British consumers finally look ready to spend like they used to, as lower prices for basics give them more money to eat out and travel, bolstering the economy against weak demand from abroad.
High inflation, meagre wage rises and increased unemployment curbed spending long after the recession ended in 2009.
Last year, Britons still spent less on day-to-day items than before the financial crisis, when adjusted for inflation and a growing population.
That represents a far longer squeeze than after previous recessions, and recovery to pre-crisis levels of spending is likely to take until next year.
However there are signs that spending is gathering pace as pay picks up, and after a global slump in oil and food prices pushed British inflation to a 55-year low.
Last month the Bank of England forecast that spending would rise by 2.75 percent in real terms this year, the fastest rate in a decade. Consumers account for almost two thirds of British spending, more than in any other big advanced economy apart from the United States.
Visa Europe says consumer spending last month was 2.6 percent higher than a year ago, after the strongest three months of growth since late 2008.
At a large shopping centre in east London last week, the mood was upbeat.
"I am spending more as my business is doing well," said Rachel, 48, who had bought a new pair of trainers for her son.
Rachel, who sells clothes and jewellery online, and declined to give her surname, visits the centre up to four times a week for its cinema and restaurants as well as its shops.
That is typical, said Clive Black, a retail expert at investment group Shore Capital. "The 'affordable treat' element of living in the last five years has provided a base for structural change," he said.
Some 35 percent of Britons' calories come from food eaten out, compared with 30 percent before the crisis. Black expects this to rise eventually towards the U.S. level of 50 percent.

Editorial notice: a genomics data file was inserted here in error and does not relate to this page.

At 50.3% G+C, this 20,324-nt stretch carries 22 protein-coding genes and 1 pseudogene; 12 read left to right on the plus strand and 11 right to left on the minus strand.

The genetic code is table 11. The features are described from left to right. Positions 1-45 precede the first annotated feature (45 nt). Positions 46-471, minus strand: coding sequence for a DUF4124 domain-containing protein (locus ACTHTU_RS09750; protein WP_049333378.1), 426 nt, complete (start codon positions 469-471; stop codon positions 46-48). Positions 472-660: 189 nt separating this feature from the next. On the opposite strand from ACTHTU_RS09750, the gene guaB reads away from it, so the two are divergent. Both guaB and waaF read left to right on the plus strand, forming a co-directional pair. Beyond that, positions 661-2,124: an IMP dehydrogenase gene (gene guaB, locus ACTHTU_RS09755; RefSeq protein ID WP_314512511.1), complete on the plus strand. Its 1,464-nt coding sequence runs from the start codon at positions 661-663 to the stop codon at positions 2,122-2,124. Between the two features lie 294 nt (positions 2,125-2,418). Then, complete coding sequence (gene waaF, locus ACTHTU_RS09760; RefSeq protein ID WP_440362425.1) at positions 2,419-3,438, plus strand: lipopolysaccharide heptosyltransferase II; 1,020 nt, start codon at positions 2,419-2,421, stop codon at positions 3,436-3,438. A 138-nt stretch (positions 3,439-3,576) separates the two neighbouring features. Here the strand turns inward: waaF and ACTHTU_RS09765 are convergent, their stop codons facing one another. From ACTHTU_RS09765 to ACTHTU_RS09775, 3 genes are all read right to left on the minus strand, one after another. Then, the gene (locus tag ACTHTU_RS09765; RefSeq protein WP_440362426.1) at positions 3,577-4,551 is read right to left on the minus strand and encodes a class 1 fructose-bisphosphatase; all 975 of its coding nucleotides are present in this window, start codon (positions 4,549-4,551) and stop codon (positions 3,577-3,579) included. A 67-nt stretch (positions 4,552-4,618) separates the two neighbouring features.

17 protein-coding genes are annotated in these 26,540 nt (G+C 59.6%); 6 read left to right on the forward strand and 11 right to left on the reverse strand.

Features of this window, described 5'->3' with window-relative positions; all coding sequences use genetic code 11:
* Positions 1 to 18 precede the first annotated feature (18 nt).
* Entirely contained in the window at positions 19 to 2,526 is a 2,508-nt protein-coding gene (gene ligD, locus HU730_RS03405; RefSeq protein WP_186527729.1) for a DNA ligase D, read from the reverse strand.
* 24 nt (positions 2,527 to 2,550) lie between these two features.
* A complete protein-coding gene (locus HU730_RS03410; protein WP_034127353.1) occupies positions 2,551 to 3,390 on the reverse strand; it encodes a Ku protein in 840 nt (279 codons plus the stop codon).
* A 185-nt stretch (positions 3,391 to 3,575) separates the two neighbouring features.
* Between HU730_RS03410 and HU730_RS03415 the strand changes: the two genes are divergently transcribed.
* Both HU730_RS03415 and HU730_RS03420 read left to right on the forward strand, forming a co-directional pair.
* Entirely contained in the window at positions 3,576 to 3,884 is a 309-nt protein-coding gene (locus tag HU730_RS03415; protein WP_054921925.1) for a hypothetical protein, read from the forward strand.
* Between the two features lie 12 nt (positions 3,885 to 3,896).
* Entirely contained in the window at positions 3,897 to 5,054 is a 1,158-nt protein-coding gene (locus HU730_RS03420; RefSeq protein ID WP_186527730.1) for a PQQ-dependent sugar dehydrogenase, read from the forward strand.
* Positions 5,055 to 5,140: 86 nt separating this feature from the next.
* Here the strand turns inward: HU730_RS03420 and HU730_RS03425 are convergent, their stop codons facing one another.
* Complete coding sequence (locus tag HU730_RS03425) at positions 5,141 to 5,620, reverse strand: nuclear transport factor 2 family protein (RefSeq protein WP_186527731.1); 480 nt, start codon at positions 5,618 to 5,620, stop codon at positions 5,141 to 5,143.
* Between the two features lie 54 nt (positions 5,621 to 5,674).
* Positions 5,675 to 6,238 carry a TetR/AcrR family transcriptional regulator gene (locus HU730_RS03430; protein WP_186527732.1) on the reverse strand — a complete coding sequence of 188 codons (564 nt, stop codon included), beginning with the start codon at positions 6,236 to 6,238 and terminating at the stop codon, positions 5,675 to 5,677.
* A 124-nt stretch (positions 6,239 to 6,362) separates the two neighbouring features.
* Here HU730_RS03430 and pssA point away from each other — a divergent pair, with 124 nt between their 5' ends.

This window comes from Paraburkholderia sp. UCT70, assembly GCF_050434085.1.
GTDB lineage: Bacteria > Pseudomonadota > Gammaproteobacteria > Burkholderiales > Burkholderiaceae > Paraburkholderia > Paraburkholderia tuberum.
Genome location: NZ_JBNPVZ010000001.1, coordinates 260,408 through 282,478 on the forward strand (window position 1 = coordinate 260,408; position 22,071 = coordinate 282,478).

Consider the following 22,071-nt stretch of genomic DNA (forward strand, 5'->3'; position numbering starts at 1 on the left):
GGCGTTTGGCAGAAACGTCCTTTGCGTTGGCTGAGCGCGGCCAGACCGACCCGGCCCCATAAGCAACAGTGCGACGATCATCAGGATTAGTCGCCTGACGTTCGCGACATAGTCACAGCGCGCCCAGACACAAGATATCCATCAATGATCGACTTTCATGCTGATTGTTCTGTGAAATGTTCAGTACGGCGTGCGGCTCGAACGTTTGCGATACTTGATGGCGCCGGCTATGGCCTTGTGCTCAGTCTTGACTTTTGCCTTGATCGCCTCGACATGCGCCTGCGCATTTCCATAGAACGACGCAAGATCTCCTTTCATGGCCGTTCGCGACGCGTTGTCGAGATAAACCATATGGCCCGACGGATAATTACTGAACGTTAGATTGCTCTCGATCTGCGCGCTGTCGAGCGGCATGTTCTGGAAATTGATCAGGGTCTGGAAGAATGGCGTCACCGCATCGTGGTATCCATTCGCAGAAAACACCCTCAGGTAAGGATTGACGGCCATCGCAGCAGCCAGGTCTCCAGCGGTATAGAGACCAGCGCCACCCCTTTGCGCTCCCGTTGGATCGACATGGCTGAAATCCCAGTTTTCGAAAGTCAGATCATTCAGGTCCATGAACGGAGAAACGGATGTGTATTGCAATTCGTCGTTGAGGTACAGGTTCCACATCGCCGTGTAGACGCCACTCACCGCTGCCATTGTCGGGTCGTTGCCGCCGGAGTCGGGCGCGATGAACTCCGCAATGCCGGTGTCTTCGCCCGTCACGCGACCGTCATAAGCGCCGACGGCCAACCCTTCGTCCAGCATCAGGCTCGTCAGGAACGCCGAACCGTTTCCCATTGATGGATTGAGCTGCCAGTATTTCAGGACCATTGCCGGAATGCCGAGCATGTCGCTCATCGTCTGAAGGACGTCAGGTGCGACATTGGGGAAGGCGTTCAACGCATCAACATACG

For the big supermarkets, this means the recession has not ended. Black said thrifty food shopping habits acquired during the financial crisis had stuck.
Instead, "people are buying more televisions, they're buying more cars, they're going on better holidays and we see people eating out rather than eating in," Sainsbury's (SBRY.L) chief executive Mike Coupe said after the supermarket announced its first loss in a decade last month.
Market research company Nielsen said British shoppers' willingness to spend on holidays and home improvements had risen more over the past year than their U.S., German or French peers.
But such habits, albeit combined with poor returns on overseas investments, helped take Britain's current account deficit with the rest of the world to a record high last year.
"We still have desire from consumers to import a lot of goods from abroad," said Paul Smith, an economist at financial services company Markit who compiles the Visa data.
Consumer lending is rising at its fastest rate since 2007, the Bank of England said last week.
"The real issue will be when interest rates are tightened again," Smith said. Most economists expect the central bank to start to gradually raise interest rates from their record-low 0.5 percent next year.
Unsecured borrowing, which is typically used to fund consumer spending, is also forecast to rise steadily as a share of income over the coming years as households ease off on paying down debts, the government's budget watchdog predicts.
But a consumer-led recovery may be the lesser of two evils, given lack of demand for British exports in much of the euro zone, Britain's largest trading partner.
Stronger wage growth, rising house prices and past prudence mean households have scope to spend more for several years to come, Michael Saunders, chief UK economist at Citi, said.
Moreover, Britain could fund its current account gap because returns for investors are higher than elsewhere in Europe, he said.
Catching up on the ground lost since the financial crisis was more urgent than seeking the best economic mix between consumption, investment and exports.
"The UK's options are either to have unbalanced growth, or grow no faster than the euro area," Saunders said.